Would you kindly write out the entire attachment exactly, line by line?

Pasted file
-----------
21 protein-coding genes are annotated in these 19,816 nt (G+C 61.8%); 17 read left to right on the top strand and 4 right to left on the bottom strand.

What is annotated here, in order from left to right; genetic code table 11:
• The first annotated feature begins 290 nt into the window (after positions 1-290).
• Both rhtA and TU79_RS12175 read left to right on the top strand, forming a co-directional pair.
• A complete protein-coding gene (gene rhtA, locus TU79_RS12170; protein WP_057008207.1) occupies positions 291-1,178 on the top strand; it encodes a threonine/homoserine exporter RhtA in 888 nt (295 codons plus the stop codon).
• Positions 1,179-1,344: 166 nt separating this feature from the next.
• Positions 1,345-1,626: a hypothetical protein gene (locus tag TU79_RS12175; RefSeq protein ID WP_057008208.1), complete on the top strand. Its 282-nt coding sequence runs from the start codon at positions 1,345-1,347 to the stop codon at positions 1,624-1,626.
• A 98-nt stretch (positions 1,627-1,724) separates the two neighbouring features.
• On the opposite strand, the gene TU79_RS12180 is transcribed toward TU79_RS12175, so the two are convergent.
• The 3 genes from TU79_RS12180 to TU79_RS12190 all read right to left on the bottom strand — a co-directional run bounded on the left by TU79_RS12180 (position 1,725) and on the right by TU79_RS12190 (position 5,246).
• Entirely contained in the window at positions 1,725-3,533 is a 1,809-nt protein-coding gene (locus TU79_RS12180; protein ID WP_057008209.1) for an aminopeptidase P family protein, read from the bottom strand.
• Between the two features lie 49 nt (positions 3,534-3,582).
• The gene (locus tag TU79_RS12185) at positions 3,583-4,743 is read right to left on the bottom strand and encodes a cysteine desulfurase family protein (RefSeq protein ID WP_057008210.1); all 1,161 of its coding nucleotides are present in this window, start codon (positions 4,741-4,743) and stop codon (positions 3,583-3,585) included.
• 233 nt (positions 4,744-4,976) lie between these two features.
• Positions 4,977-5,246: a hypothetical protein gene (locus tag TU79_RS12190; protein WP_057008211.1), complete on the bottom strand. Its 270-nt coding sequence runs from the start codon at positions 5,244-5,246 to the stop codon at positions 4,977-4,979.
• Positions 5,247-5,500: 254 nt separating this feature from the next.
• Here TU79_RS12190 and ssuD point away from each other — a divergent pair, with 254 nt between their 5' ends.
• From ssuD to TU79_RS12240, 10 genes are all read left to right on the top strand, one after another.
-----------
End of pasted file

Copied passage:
21 protein-coding genes are annotated in these 19,816 nt (G+C 61.8%); 17 read left to right on the top strand and 4 right to left on the bottom strand.

What is annotated here, in order from left to right; genetic code table 11:
• The first annotated feature begins 290 nt into the window (after positions 1-290).
• Both rhtA and TU79_RS12175 read left to right on the top strand, forming a co-directional pair.
• A complete protein-coding gene (gene rhtA, locus TU79_RS12170; protein WP_057008207.1) occupies positions 291-1,178 on the top strand; it encodes a threonine/homoserine exporter RhtA in 888 nt (295 codons plus the stop codon).
• Positions 1,179-1,344: 166 nt separating this feature from the next.
• Positions 1,345-1,626: a hypothetical protein gene (locus tag TU79_RS12175; RefSeq protein ID WP_057008208.1), complete on the top strand. Its 282-nt coding sequence runs from the start codon at positions 1,345-1,347 to the stop codon at positions 1,624-1,626.
• A 98-nt stretch (positions 1,627-1,724) separates the two neighbouring features.
• On the opposite strand, the gene TU79_RS12180 is transcribed toward TU79_RS12175, so the two are convergent.
• The 3 genes from TU79_RS12180 to TU79_RS12190 all read right to left on the bottom strand — a co-directional run bounded on the left by TU79_RS12180 (position 1,725) and on the right by TU79_RS12190 (position 5,246).
• Entirely contained in the window at positions 1,725-3,533 is a 1,809-nt protein-coding gene (locus TU79_RS12180; protein ID WP_057008209.1) for an aminopeptidase P family protein, read from the bottom strand.
• Between the two features lie 49 nt (positions 3,534-3,582).
• The gene (locus tag TU79_RS12185) at positions 3,583-4,743 is read right to left on the bottom strand and encodes a cysteine desulfurase family protein (RefSeq protein ID WP_057008210.1); all 1,161 of its coding nucleotides are present in this window, start codon (positions 4,741-4,743) and stop codon (positions 3,583-3,585) included.
• 233 nt (positions 4,744-4,976) lie between these two features.
• Positions 4,977-5,246: a hypothetical protein gene (locus tag TU79_RS12190; protein WP_057008211.1), complete on the bottom strand. Its 270-nt coding sequence runs from the start codon at positions 5,244-5,246 to the stop codon at positions 4,977-4,979.
• Positions 5,247-5,500: 254 nt separating this feature from the next.
• Here TU79_RS12190 and ssuD point away from each other — a divergent pair, with 254 nt between their 5' ends.
• From ssuD to TU79_RS12240, 10 genes are all read left to right on the top strand, one after another.